From Project: Redcap
Hermetic Magic has its origins in the pre-Christian past of Mythic Europe. Several Houses of Hermes originated as pagan cults. The extent to which magi still worship or honor these beings varies from one Saga to another depending on the preferences of the Troupe. Pagan gods might be mentioned in an Ars Magica saga through a Mystery Cult or other atavistic cult, through their powers manifesting in the mundane world or within an Aura or Regio, or even by directly interacting with the player characters.
Pagan Gods and Supernatural Realms
There is plenty of confusion about the Supernatural Realm with which pagan gods are associated because the answer has changed over the lifetime of the Ars Magica line. At various times, different supplements have stated or hinted that the pagan gods were magical beings (2nd Edition), powerful faeries (4th Edition), or even demons (3rd Edition Tribunal books).
In ArM5, most of the pagan gods are powerful faeries, but there may be the occasional magical being mixed in. ArM5 draws the distinction between the Magical and Faerie Realms differently than did previous editions.
The ArM5 rule book doesn't explicitly say whether pagan gods are faeries, but it does give guidance on how to classify supernatural creatures:
- "Faeries are creatures drawn in some way from the imagination of the human race." (p. 187).
- "The Magic realm encompasses a wide range of spirits. ... [Magic] spirits include spirits of natural places and natural phenomena." (p. 184)
- "[A]ny creature that is powerful, alien, and indifferent to human beings is part of the Magic realm." (p. 184). Page 184 goes on to note that a few magical spirits were once human and have become a part of the Magic realm; some believe the Greek god Hermes falls into this category.
The Ars Magica Line Editor has offered some further clarification:
The ArM5 distinction is that Faerie is fundamentally concerned with humanity, while Magic fundamentally doesn't care. Since most pagan gods are concerned with humanity, they are mostly Faerie. Nature tends to be Magic rather than Faerie in ArM5; the distinction is definitely not the same as it was in ArM4 and earlier. Mind you, the problem with the earlier distinction is that it was deeply unclear what the distinction was, and over time just about everything got dumped into Faerie.
-- David Chart, Berkeley Ars Magica List, 29 September 2005.
Bear in mind that faeries are not the only things that care about humans. Divine and Infernal beings certainly care, too. It is more correct to say that magical creatures are the only supernatural beings that don't care about humans. Yet the Faerie realm is unique in that it somehow draws its existence or power from human imagination. The Divine, Infernal, and Magic realms would go on existing if there were no humans at all.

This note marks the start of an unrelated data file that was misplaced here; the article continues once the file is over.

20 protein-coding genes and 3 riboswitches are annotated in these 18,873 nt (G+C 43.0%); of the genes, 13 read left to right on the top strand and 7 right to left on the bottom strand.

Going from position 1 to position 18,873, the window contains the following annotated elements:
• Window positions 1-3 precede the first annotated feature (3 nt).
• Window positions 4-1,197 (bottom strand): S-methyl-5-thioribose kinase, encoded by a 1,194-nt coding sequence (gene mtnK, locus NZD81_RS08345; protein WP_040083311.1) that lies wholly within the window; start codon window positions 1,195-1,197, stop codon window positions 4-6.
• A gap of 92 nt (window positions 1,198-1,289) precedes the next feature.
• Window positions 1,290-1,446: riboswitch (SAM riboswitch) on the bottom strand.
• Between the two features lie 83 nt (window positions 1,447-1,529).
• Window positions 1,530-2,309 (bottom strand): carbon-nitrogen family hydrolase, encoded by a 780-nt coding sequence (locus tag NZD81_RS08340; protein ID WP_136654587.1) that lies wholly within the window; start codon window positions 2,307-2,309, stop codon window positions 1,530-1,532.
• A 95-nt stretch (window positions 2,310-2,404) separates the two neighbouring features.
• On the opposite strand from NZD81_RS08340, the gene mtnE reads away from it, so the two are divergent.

So, the pagan gods are officially classed as Faerie because they have a close relationship with humans. The god Hermes might be an exception, as a human who has gained immortality and become a Magic spirit. Pagans in Mythic Europe worshipped gods, not Realms, so it is possible that each pantheon may have contained a mix of both Faerie and Magical beings.
All of this raises the question, to which Realm should a supernatural being belong? It's pretty clear that shoemaker's elves would be faeries and beasts of virtue would be magical, but there are grey areas like nymphs. A nymph is a nature spirit, but if you've read any Greek or Roman mythology, you will see that nymphs often have a lot of interest in humans (and vice versa). A useful question might be, is a nymph more like some kind of elemental spirit, or more like a very minor goddess?
One thing is clear: just because an older-edition sourcebook says a particular creature is magical or faerie, does not mean that this is still true in Fifth Edition.
Pagan Gods in ArM5
Maintainer's Note: Please expand this section by listing references to specific pagan gods discussed in ArM5.
The history of this page before August 6, 2010 is archived at Legacy:pagan_gods